Web 2.0 – Social Media – Media in General – This time for sure?
When I hear the Clarion Call for Web 2.0 and Social Media for Social Learning – it’s deja vu all over again. I was graduated from college with a degree in Radio-TV-Film and wanted to be into Educational TV – but you know – I took the first job offered – with my current employer of my part-time college job – at Wickes Lumber. Into the Training Services department – part of HR. Moved from Lawrence KS – to Saginaw MI – in July of 1979.
They – Wickes – were migrating from the old educational technology of Slide-Strips with Audio — to — to the latest educational technology of Video (VHS – Beta had recently lost/or it was obvious to most – it was the 2-hour length to capture a full movie – versus Beta with its superior quality). And I was a newly minted graduate with that degree. So they asked me to be a Training Developer in the Development organization versus the Video department. Go figure.
I’d been in the U.S. Navy for 3 years by then – so I rolled with that punch. And now – look at my landing – or continuous roll….
But/so – I am wary. That wasn’t the only cycle of “The Technology Will Save Us!”
And I lived near enough to Missouri for 10 years to demand: Show Me!
Something I remember from back then in the late 1970s and early 1980s from – Thomas Edison. A pretty smart guy.
That’s Tom and George Eastman (think: Eastman-Kodak)…below in the photo…
What’s wrong with technology-centered approaches? A review of educational technologies of the twentieth century shows that the technology-centered approach generally fails to lead to lasting improvements in education (Cuban, 1986). For example, when the motion picture was invented in the early 20th century hopes were high that this visual technology would improve education. In 1922, the famous inventor Thomas Edison predicted that “the motion picture is destined to revolutionize our educational system and that in a few years it will supplant largely, if not entirely, the use of textbooks” (cited in Cuban, 1986, p. 9). Like current claims for the power of visual media, Edison proclaimed that “it is possible to teach every branch of human knowledge with the motion picture” (cited in Cuban, 1986, p. 11). In spite of the grand predictions, a review of educational technology reveals that “most teachers used films infrequently in their classrooms” (Cuban, 1986, p. 17). From our vantage point beyond the close the 20th century it is clear that the predicted educational revolution in which movies would replace books has failed to materialize.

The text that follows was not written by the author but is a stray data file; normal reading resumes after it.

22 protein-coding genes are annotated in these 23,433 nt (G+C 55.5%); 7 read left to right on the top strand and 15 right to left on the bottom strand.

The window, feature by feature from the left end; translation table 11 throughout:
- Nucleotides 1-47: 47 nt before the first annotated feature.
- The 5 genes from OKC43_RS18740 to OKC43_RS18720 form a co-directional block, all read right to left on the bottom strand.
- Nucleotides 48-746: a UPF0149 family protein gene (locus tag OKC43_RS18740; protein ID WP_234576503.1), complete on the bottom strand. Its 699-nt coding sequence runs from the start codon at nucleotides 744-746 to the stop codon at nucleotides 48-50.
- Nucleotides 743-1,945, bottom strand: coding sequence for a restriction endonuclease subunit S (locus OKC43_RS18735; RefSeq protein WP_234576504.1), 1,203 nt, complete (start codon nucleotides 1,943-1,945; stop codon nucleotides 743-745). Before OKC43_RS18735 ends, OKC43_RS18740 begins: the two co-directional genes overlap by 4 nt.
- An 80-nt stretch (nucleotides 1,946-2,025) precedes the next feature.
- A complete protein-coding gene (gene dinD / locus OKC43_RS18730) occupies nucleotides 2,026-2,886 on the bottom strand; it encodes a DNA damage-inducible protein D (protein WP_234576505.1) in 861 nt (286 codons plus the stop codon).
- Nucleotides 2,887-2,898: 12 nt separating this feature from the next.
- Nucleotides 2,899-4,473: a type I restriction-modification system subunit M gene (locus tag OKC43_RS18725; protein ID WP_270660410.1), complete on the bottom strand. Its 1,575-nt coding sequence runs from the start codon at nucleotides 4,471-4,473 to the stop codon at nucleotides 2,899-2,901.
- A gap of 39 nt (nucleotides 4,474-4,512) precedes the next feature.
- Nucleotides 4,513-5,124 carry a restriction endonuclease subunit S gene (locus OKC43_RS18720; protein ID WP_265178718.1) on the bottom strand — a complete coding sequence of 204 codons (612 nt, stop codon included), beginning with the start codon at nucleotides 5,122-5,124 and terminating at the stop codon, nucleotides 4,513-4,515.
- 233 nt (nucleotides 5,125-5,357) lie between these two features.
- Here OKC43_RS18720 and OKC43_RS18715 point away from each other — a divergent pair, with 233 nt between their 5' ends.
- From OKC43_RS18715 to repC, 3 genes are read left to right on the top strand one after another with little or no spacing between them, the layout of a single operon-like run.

Consider another disappointing example that may remind you of current claims for the educational potential of the World Wide Web. In 1932, Benjamin Darrow, founder of the Ohio School of the Air, proclaimed that radio could “bring the world to the classroom, to make universally available the services of the finest teachers, the inspiration of the greatest leaders…” (cited in Cuban, 1986, p. 19). His colleague, William Levenson, the director of the Ohio School of the Air predicted in 1945 that a “radio receiver will be as common in the classroom as the blackboard” and “radio instruction will be integrated into school life” (cited in Cuban, 1986, p. 19). As we rush to wire our schools and homes for access to the educational content of the Internet, it is humbling to recognize what happened to a similarly motivated movement for radio: “Radio has not been accepted as a full-fledged member of the educational community” (Cuban, 1986, p. 24).
…consider the sad history of educational television – a technology that combined the visual power of the motion picture with the worldwide coverage of radio. By the 1950s, educational television was touted as a way to create a “continental classroom” that would provide access to “richer education at less cost” (Cuban, 1986, p. 33). Yet, a review shows that teachers used television infrequently, if at all (Cuban, 1986).
…consider the most widely acclaimed technological accomplishment of the 20th century – computers. The technology that supports computers is different from film, radio, and television, but the grand promises to revolutionize education are the same. Like current claims for the mind-enhancing power of computer technology, during the 1960s computer tutoring machines were predicted to eventually replace teachers. The first large-scale implementation occurred under the banner of computer-assisted instruction (CAI) in which computers presented short frames, solicited a response from the learner, and provided feedback to the learner. In spite of a large financial investment to support CAI, sound evaluations showed that the two largest computer-based systems in the 1970s – PLATO and TICCIT – failed to produce better learning than traditional teacher-lead instruction (Cognition and Technology Group at Vanderbilt, 1996).
What can we learn from the humbling history of the 20th century’s great educational technologies?
For more see:
My thought: “Healthy skepticism. It’s healthy!” Show Me – Show me the Data!
And as the late Claude Lineberry commented: Data is plural.
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